Turkish Tuesdays (in English), TV, and Time Banks for Building Empathy, and Homes?

When I lived in Izmir, a Turkish TV spot shocked me: it showed an image of an elderly Black man, evidently homeless, sleeping in a stairwell directly beneath a sign that pointed up the stairs and read “White House” followed by the caption “Yorum Yok” or “No Comment.” This was about the same time that a major Turkish newspaper criticized the Erdoğan government over the death by hypothermia of an elderly homeless man up in Istanbul, sparking outrage among my Turkish coworkers. These two media pieces, taken together, led me to wonder about the links between the media and public policy.

When I was a kid, PBS School House Rock spots taught me things like the Preamble to the US Constitution, and how bills become law.  These and other PBS shows like Sesame Street demonstrated the concept of cooperation and taught a generation of kids ideas of fairness, social justice, and may have helped pave the way for later laws passed once we became adults on issues ranging from birth control and same-sex marriage to the Affordable Care Act.

In like manner, TV shows like El Ministerio del Tiempo, in Spain, provide social commentary and critique, while framing various often opposing views on social justice, cooperation, and the policy elements that can encourage those values. Similarly, the Turkish family show Sihirli Annem also showed a generation of kids in Turkey respect for women, social justice and cooperation. That generation is now part of the push-back against radicalism in Turkey today.

All of these shows are examples of how the Arts and Media can influence Public Policy, and vice-versa. Time Banks, when encouraged by local government and community-based organizations, can help in facilitating access to the arts through Open Access Cable, local arts organizations, and extending Time Bank credit to local artists through mural projects and other local culture projects, for the benefit of both local and extended communities.

Join or consider starting one in your community now

Read, Write, Dream, Walk !

orig. posted: October 18th, 12017 HE


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Shira Destinie Jones’ work is licensed under a Creative Commons Attribution-NonCommercial-ShareAlike 4.0 International License.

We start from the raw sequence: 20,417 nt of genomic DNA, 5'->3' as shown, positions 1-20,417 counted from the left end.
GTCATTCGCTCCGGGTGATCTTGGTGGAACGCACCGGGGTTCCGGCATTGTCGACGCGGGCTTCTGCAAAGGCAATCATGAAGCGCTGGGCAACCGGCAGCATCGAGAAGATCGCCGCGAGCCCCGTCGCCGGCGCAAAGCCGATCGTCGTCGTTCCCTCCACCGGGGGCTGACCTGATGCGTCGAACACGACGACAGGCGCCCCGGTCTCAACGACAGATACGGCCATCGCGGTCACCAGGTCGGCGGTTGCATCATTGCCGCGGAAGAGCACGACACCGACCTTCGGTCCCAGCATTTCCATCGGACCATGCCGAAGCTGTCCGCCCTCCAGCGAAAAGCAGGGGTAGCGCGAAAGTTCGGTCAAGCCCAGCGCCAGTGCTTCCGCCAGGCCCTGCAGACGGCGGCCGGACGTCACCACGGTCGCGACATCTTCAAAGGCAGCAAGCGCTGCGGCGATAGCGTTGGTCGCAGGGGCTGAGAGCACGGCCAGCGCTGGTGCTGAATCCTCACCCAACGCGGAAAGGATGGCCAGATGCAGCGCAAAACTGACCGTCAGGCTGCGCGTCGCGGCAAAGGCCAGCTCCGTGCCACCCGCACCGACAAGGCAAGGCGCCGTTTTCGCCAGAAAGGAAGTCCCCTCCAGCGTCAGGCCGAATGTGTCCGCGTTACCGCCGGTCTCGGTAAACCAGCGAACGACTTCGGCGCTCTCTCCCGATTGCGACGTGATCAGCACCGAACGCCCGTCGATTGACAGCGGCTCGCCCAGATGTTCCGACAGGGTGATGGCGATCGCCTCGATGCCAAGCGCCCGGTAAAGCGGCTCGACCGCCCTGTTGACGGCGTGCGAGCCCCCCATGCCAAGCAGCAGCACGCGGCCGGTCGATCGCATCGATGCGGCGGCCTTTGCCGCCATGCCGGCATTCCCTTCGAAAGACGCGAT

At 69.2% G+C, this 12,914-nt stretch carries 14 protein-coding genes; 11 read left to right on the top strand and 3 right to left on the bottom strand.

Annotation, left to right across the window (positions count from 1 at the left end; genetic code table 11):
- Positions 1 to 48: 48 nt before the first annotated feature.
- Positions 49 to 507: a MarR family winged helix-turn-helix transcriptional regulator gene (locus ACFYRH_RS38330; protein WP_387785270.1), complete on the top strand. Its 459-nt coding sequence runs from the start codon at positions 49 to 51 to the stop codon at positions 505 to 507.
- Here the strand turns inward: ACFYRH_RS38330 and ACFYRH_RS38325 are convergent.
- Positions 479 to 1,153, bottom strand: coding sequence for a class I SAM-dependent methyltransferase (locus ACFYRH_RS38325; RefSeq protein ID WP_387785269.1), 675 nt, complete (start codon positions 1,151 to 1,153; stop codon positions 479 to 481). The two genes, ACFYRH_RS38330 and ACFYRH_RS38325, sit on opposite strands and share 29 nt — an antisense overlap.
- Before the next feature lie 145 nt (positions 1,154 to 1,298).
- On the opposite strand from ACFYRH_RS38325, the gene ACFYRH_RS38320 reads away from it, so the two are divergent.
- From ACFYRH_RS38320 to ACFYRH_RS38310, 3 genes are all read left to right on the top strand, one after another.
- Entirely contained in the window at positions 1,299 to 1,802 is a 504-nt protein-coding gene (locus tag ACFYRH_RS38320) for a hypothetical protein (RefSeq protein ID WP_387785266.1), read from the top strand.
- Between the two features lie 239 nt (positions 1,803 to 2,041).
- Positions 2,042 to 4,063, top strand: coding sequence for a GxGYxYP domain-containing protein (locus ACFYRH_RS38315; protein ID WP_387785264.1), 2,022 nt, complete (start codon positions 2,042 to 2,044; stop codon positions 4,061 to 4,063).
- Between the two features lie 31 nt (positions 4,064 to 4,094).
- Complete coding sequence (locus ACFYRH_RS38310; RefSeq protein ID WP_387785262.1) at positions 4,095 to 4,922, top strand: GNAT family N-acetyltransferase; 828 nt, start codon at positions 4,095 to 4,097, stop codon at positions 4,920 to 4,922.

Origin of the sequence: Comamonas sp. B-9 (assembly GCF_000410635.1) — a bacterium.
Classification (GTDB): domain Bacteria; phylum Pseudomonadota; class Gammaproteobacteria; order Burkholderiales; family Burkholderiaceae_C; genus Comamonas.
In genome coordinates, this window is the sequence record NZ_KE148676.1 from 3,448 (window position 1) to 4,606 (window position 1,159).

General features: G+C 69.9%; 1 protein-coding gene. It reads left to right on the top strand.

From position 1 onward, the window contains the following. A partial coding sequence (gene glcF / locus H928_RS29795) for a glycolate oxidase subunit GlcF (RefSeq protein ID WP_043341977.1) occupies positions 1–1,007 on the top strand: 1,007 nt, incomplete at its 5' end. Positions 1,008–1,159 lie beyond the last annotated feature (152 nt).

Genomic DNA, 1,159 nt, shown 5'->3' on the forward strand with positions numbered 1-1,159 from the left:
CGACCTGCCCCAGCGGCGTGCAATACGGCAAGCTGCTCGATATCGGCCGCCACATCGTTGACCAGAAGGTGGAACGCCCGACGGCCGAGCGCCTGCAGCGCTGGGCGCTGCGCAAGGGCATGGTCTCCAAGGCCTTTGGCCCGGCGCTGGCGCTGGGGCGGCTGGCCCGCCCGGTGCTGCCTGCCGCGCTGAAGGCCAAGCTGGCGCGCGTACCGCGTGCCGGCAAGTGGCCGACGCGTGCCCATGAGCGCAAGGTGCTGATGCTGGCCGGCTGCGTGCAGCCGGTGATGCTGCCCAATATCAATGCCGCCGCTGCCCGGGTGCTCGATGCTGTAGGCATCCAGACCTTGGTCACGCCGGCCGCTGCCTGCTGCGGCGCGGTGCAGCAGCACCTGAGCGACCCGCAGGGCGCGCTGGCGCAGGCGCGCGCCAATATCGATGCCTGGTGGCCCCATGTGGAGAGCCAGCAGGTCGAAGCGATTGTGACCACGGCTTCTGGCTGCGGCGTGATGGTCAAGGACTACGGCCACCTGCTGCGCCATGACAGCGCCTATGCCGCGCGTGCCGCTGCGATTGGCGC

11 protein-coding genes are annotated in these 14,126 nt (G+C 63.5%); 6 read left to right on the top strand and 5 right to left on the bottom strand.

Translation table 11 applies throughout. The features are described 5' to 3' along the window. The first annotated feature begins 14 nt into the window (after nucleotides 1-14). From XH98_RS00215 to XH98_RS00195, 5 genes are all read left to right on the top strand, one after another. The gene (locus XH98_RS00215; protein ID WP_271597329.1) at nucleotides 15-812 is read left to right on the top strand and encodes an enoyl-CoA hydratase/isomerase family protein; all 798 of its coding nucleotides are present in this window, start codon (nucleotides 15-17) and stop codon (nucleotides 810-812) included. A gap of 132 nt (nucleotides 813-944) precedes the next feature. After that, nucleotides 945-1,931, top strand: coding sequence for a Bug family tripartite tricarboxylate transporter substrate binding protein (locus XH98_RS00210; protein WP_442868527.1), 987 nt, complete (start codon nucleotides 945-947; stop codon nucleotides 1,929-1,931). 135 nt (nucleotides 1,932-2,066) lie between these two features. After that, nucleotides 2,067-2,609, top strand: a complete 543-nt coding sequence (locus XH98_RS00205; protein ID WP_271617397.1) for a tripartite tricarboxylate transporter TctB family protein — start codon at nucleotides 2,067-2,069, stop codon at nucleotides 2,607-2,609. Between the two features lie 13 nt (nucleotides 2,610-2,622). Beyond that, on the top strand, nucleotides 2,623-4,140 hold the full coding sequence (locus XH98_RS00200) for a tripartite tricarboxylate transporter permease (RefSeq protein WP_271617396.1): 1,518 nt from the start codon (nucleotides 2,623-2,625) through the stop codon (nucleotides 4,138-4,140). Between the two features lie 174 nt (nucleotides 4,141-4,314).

12 thoughts on “Turkish Tuesdays (in English), TV, and Time Banks for Building Empathy, and Homes?

  1. I hadn’t thought of children’s television shows as being important in that way, but it makes sense, and underscores the importance of having public broadcasters to show that kind of programming.

    Liked by 3 people

    1. Thank you, Ashley.
      This became particularly clear to me recently, seeing the general lack of understanding of such basic democratic operations here in the US. Not to mention empathy and sharing, which these shows tend to emphasize as well. I think folks have forgotten, as many pointed out in the NY Times article I posted the other day, how crucial cooperation and good faith are to public health.

      Liked by 5 people

    1. OOh! I remember that show! Ok, well, not as such, but I do recall hearing of it, or seeing that it had just been on, but for some reason not watching it. Seems like it may have been on in reruns in the 70s? For some reason I was watching Sesame street, Superfriends, and Zoom or the Electric Company, also not very much, and I seem to recall being very sad when the old Mickey Mouse club changed over the the New Micky Mouse club.
      Happy Holidays!
      Stay safe,

      Liked by 4 people

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